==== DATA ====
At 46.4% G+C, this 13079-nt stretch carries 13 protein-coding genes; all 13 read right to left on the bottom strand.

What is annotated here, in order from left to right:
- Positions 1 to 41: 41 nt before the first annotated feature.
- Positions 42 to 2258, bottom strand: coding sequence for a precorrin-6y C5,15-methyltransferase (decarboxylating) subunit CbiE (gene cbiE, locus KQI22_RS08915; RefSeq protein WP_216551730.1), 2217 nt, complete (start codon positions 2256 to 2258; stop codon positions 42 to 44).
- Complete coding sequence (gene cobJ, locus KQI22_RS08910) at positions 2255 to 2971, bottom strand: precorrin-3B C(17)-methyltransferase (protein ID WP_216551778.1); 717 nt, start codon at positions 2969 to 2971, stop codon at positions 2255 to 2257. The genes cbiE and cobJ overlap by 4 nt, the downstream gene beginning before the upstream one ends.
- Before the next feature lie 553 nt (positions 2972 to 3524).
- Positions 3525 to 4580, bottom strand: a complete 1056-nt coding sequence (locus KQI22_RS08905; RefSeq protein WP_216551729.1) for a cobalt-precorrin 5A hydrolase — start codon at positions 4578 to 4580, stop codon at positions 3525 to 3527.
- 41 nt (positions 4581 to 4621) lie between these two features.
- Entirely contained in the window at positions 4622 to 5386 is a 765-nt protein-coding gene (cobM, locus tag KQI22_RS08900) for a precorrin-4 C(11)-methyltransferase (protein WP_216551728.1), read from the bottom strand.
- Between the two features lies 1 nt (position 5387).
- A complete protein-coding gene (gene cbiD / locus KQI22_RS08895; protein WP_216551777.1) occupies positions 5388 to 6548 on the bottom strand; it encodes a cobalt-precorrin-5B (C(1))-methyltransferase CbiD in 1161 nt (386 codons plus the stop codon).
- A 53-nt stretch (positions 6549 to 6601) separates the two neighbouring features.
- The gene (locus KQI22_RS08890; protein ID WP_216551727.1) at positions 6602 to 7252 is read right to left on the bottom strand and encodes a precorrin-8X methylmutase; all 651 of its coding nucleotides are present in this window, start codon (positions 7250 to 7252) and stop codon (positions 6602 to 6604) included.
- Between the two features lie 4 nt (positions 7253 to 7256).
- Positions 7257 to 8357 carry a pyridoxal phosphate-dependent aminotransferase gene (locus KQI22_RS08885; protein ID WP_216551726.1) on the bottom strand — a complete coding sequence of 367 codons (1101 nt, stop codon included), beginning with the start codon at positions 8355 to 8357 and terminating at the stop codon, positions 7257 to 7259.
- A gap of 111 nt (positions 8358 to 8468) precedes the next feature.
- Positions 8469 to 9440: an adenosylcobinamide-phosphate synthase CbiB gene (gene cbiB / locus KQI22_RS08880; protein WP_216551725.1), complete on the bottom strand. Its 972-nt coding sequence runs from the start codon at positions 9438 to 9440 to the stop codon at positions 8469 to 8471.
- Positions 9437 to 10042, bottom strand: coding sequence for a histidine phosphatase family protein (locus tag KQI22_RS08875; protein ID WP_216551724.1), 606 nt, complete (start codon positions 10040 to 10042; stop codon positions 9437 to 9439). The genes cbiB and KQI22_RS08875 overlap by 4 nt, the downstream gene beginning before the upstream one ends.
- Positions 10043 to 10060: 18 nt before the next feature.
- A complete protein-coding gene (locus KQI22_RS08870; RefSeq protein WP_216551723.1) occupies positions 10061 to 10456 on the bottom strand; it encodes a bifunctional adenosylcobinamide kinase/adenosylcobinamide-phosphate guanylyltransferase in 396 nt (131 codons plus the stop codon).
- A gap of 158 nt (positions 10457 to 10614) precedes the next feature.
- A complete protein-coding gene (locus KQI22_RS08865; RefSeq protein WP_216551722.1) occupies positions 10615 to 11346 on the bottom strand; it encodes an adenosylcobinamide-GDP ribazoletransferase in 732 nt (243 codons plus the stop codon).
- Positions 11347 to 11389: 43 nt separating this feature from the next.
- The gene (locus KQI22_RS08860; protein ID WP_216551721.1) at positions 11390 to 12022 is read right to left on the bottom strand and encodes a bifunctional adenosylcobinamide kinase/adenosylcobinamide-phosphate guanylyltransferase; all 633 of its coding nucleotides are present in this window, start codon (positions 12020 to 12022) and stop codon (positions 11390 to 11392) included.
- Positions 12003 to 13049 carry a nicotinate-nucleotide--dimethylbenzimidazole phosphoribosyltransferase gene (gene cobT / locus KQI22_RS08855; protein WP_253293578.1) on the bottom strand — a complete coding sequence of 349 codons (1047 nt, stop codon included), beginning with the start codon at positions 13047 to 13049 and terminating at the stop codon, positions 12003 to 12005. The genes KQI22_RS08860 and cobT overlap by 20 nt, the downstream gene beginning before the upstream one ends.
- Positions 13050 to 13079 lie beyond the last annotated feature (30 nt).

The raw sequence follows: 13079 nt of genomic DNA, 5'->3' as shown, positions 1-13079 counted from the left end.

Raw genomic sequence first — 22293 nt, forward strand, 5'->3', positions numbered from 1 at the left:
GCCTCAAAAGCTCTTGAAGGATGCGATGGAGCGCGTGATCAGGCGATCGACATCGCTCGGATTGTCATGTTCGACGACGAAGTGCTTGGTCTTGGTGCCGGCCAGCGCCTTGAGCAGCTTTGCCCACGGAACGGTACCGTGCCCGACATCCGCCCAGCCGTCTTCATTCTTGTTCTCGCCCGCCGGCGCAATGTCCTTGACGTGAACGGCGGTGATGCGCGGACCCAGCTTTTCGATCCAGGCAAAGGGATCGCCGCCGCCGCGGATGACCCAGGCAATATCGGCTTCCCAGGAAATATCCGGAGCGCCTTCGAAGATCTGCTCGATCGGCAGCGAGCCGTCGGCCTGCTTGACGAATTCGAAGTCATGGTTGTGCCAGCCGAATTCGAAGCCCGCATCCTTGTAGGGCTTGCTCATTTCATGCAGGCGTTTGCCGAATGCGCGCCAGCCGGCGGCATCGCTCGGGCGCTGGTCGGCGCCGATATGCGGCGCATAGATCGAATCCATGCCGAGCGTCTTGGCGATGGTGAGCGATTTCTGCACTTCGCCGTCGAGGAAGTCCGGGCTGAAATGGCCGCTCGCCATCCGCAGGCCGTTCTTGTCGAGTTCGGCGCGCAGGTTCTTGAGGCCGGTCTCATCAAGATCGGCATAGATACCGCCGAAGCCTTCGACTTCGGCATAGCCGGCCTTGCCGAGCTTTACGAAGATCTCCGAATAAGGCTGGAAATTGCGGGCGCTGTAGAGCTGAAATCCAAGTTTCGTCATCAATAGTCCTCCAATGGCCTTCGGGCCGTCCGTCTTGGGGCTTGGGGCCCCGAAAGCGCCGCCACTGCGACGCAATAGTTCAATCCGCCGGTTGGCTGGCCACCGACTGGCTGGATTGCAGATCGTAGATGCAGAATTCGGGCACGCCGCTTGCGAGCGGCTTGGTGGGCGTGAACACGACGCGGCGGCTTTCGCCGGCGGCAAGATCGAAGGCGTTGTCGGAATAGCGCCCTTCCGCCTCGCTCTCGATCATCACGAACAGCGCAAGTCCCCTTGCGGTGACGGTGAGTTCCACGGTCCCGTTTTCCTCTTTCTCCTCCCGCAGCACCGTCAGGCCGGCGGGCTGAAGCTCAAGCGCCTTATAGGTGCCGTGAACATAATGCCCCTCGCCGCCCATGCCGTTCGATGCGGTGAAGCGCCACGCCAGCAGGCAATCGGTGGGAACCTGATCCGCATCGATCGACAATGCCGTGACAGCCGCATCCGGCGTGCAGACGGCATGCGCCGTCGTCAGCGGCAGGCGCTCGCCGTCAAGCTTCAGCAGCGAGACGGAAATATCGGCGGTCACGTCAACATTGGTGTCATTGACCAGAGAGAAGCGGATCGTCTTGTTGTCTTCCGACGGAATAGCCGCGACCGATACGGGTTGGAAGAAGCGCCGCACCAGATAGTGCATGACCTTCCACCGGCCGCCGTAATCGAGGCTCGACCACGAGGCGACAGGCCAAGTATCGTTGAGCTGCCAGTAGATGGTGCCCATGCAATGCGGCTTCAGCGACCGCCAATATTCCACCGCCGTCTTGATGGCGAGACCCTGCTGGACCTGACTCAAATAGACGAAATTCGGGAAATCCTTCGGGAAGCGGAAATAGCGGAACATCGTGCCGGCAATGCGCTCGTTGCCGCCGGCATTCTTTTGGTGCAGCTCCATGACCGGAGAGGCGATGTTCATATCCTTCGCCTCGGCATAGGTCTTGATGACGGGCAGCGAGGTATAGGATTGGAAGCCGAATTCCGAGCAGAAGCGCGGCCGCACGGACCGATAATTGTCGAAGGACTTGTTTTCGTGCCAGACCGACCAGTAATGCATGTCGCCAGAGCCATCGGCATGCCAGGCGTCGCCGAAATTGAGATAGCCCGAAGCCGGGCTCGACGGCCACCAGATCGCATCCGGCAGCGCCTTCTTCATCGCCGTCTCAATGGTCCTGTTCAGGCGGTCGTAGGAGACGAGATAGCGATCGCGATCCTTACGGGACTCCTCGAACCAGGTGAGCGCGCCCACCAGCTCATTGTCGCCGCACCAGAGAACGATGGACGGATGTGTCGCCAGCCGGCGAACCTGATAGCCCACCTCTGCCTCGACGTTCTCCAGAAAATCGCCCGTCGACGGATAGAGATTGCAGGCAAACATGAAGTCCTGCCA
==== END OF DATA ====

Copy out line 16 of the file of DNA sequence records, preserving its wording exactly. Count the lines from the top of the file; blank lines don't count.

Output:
- A gap of 111 nt (positions 8358 to 8468) precedes the next feature.